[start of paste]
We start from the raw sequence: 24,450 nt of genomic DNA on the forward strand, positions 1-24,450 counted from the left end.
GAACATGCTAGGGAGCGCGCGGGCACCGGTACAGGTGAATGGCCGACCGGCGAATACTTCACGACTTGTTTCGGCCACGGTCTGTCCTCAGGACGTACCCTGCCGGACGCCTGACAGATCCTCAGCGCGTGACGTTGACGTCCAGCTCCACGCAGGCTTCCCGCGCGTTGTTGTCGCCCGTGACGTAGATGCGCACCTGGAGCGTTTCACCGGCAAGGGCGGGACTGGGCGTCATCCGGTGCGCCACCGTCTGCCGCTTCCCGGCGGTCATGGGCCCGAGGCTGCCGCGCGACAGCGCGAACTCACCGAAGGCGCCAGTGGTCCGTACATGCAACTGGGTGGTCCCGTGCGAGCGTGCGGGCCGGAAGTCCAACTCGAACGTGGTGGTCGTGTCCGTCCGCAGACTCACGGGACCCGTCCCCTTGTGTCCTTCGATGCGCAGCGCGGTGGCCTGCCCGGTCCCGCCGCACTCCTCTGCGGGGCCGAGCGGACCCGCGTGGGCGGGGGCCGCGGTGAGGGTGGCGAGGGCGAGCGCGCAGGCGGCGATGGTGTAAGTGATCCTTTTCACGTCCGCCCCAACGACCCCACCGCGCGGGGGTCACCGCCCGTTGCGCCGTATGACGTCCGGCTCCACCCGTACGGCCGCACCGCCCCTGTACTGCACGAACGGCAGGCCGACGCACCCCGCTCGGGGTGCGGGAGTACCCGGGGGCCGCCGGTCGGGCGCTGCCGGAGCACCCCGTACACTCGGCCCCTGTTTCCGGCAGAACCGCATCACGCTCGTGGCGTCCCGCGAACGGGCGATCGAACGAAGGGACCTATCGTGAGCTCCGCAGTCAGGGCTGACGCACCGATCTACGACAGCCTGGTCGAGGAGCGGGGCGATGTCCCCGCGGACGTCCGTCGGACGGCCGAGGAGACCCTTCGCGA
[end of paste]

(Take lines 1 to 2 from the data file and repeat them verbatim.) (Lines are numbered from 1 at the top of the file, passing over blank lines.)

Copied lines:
We start from the raw sequence: 24,450 nt of genomic DNA on the forward strand, positions 1-24,450 counted from the left end.
GAACATGCTAGGGAGCGCGCGGGCACCGGTACAGGTGAATGGCCGACCGGCGAATACTTCACGACTTGTTTCGGCCACGGTCTGTCCTCAGGACGTACCCTGCCGGACGCCTGACAGATCCTCAGCGCGTGACGTTGACGTCCAGCTCCACGCAGGCTTCCCGCGCGTTGTTGTCGCCCGTGACGTAGATGCGCACCTGGAGCGTTTCACCGGCAAGGGCGGGACTGGGCGTCATCCGGTGCGCCACCGTCTGCCGCTTCCCGGCGGTCATGGGCCCGAGGCTGCCGCGCGACAGCGCGAACTCACCGAAGGCGCCAGTGGTCCGTACATGCAACTGGGTGGTCCCGTGCGAGCGTGCGGGCCGGAAGTCCAACTCGAACGTGGTGGTCGTGTCCGTCCGCAGACTCACGGGACCCGTCCCCTTGTGTCCTTCGATGCGCAGCGCGGTGGCCTGCCCGGTCCCGCCGCACTCCTCTGCGGGGCCGAGCGGACCCGCGTGGGCGGGGGCCGCGGTGAGGGTGGCGAGGGCGAGCGCGCAGGCGGCGATGGTGTAAGTGATCCTTTTCACGTCCGCCCCAACGACCCCACCGCGCGGGGGTCACCGCCCGTTGCGCCGTATGACGTCCGGCTCCACCCGTACGGCCGCACCGCCCCTGTACTGCACGAACGGCAGGCCGACGCACCCCGCTCGGGGTGCGGGAGTACCCGGGGGCCGCCGGTCGGGCGCTGCCGGAGCACCCCGTACACTCGGCCCCTGTTTCCGGCAGAACCGCATCACGCTCGTGGCGTCCCGCGAACGGGCGATCGAACGAAGGGACCTATCGTGAGCTCCGCAGTCAGGGCTGACGCACCGATCTACGACAGCCTGGTCGAGGAGCGGGGCGATGTCCCCGCGGACGTCCGTCGGACGGCCGAGGAGACCCTTCGCGA